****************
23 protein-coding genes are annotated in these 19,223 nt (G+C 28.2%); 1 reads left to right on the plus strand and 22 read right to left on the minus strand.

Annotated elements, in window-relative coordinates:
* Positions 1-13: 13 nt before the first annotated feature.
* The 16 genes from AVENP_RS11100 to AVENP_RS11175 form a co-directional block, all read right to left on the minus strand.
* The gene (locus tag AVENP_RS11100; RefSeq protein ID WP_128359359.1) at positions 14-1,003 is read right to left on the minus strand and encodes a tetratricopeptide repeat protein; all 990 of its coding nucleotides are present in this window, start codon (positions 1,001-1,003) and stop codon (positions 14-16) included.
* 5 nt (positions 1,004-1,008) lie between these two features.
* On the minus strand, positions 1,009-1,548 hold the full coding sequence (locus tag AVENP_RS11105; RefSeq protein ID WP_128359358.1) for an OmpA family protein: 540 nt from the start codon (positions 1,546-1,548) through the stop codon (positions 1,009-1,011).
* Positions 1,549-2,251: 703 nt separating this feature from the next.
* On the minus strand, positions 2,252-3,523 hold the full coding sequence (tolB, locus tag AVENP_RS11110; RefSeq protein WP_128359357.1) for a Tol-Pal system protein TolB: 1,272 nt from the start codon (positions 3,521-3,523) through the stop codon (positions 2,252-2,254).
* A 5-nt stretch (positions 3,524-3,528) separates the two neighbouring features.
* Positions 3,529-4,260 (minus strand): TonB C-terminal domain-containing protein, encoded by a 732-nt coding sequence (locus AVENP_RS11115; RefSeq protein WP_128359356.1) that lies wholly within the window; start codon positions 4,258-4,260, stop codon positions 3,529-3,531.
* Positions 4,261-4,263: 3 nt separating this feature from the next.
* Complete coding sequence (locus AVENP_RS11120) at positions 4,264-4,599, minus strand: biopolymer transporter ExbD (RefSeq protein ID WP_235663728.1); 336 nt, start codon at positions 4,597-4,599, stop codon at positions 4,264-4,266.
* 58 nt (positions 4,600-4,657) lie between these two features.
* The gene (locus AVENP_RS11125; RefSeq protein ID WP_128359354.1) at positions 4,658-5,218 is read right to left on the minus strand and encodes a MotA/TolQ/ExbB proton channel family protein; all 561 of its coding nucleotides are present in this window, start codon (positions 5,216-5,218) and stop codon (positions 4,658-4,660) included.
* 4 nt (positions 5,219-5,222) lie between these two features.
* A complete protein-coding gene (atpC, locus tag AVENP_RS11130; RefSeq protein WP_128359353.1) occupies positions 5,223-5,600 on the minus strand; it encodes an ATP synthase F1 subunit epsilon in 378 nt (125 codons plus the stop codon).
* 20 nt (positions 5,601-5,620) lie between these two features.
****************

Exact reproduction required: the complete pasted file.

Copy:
23 protein-coding genes are annotated in these 19,223 nt (G+C 28.2%); 1 reads left to right on the plus strand and 22 read right to left on the minus strand.

Annotated elements, in window-relative coordinates:
* Positions 1-13: 13 nt before the first annotated feature.
* The 16 genes from AVENP_RS11100 to AVENP_RS11175 form a co-directional block, all read right to left on the minus strand.
* The gene (locus tag AVENP_RS11100; RefSeq protein ID WP_128359359.1) at positions 14-1,003 is read right to left on the minus strand and encodes a tetratricopeptide repeat protein; all 990 of its coding nucleotides are present in this window, start codon (positions 1,001-1,003) and stop codon (positions 14-16) included.
* 5 nt (positions 1,004-1,008) lie between these two features.
* On the minus strand, positions 1,009-1,548 hold the full coding sequence (locus tag AVENP_RS11105; RefSeq protein ID WP_128359358.1) for an OmpA family protein: 540 nt from the start codon (positions 1,546-1,548) through the stop codon (positions 1,009-1,011).
* Positions 1,549-2,251: 703 nt separating this feature from the next.
* On the minus strand, positions 2,252-3,523 hold the full coding sequence (tolB, locus tag AVENP_RS11110; RefSeq protein WP_128359357.1) for a Tol-Pal system protein TolB: 1,272 nt from the start codon (positions 3,521-3,523) through the stop codon (positions 2,252-2,254).
* A 5-nt stretch (positions 3,524-3,528) separates the two neighbouring features.
* Positions 3,529-4,260 (minus strand): TonB C-terminal domain-containing protein, encoded by a 732-nt coding sequence (locus AVENP_RS11115; RefSeq protein WP_128359356.1) that lies wholly within the window; start codon positions 4,258-4,260, stop codon positions 3,529-3,531.
* Positions 4,261-4,263: 3 nt separating this feature from the next.
* Complete coding sequence (locus AVENP_RS11120) at positions 4,264-4,599, minus strand: biopolymer transporter ExbD (RefSeq protein ID WP_235663728.1); 336 nt, start codon at positions 4,597-4,599, stop codon at positions 4,264-4,266.
* 58 nt (positions 4,600-4,657) lie between these two features.
* The gene (locus AVENP_RS11125; RefSeq protein ID WP_128359354.1) at positions 4,658-5,218 is read right to left on the minus strand and encodes a MotA/TolQ/ExbB proton channel family protein; all 561 of its coding nucleotides are present in this window, start codon (positions 5,216-5,218) and stop codon (positions 4,658-4,660) included.
* 4 nt (positions 5,219-5,222) lie between these two features.
* A complete protein-coding gene (atpC, locus tag AVENP_RS11130; RefSeq protein WP_128359353.1) occupies positions 5,223-5,600 on the minus strand; it encodes an ATP synthase F1 subunit epsilon in 378 nt (125 codons plus the stop codon).
* 20 nt (positions 5,601-5,620) lie between these two features.